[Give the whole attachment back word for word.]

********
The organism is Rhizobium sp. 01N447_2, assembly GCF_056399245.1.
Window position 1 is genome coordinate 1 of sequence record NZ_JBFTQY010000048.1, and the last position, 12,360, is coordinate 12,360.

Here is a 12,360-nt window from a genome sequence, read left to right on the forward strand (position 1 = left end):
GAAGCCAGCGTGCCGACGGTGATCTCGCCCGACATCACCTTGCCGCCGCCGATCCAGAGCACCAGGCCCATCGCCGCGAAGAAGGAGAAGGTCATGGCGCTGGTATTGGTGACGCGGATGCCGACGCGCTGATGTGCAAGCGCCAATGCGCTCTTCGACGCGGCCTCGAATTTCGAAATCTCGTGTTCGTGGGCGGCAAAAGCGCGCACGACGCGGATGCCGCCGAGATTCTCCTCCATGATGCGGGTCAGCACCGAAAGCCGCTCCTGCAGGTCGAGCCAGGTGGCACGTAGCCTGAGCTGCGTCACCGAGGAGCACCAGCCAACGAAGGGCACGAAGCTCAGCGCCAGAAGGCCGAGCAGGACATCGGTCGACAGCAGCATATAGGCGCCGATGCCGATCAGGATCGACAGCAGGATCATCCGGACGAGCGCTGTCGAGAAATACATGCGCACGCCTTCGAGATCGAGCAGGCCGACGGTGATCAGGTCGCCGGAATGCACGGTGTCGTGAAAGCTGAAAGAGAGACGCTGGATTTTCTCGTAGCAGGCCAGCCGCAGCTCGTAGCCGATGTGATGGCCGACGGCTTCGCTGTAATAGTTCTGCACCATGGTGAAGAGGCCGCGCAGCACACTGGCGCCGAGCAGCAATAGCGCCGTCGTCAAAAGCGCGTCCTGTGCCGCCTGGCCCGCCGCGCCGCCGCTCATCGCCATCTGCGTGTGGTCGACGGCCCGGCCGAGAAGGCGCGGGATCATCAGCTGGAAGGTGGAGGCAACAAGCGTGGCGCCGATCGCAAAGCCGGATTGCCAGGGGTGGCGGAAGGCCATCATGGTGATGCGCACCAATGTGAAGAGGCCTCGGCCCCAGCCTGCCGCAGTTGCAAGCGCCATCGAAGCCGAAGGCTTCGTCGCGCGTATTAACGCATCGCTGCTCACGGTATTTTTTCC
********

The organism is Rhizobium sp. 01N447_2, assembly GCF_056399245.1.
Window position 1 is genome coordinate 1 of sequence record NZ_JBFTQY010000048.1, and the last position, 12,360, is coordinate 12,360.

Here is a 12,360-nt window from a genome sequence, read left to right on the forward strand (position 1 = left end):
GAAGCCAGCGTGCCGACGGTGATCTCGCCCGACATCACCTTGCCGCCGCCGATCCAGAGCACCAGGCCCATCGCCGCGAAGAAGGAGAAGGTCATGGCGCTGGTATTGGTGACGCGGATGCCGACGCGCTGATGTGCAAGCGCCAATGCGCTCTTCGACGCGGCCTCGAATTTCGAAATCTCGTGTTCGTGGGCGGCAAAAGCGCGCACGACGCGGATGCCGCCGAGATTCTCCTCCATGATGCGGGTCAGCACCGAAAGCCGCTCCTGCAGGTCGAGCCAGGTGGCACGTAGCCTGAGCTGCGTCACCGAGGAGCACCAGCCAACGAAGGGCACGAAGCTCAGCGCCAGAAGGCCGAGCAGGACATCGGTCGACAGCAGCATATAGGCGCCGATGCCGATCAGGATCGACAGCAGGATCATCCGGACGAGCGCTGTCGAGAAATACATGCGCACGCCTTCGAGATCGAGCAGGCCGACGGTGATCAGGTCGCCGGAATGCACGGTGTCGTGAAAGCTGAAAGAGAGACGCTGGATTTTCTCGTAGCAGGCCAGCCGCAGCTCGTAGCCGATGTGATGGCCGACGGCTTCGCTGTAATAGTTCTGCACCATGGTGAAGAGGCCGCGCAGCACACTGGCGCCGAGCAGCAATAGCGCCGTCGTCAAAAGCGCGTCCTGTGCCGCCTGGCCCGCCGCGCCGCCGCTCATCGCCATCTGCGTGTGGTCGACGGCCCGGCCGAGAAGGCGCGGGATCATCAGCTGGAAGGTGGAGGCAACAAGCGTGGCGCCGATCGCAAAGCCGGATTGCCAGGGGTGGCGGAAGGCCATCATGGTGATGCGCACCAATGTGAAGAGGCCTCGGCCCCAGCCTGCCGCAGTTGCAAGCGCCATCGAAGCCGAAGGCTTCGTCGCGCGTATTAACGCATCGCTGCTCACGGTATTTTTTCC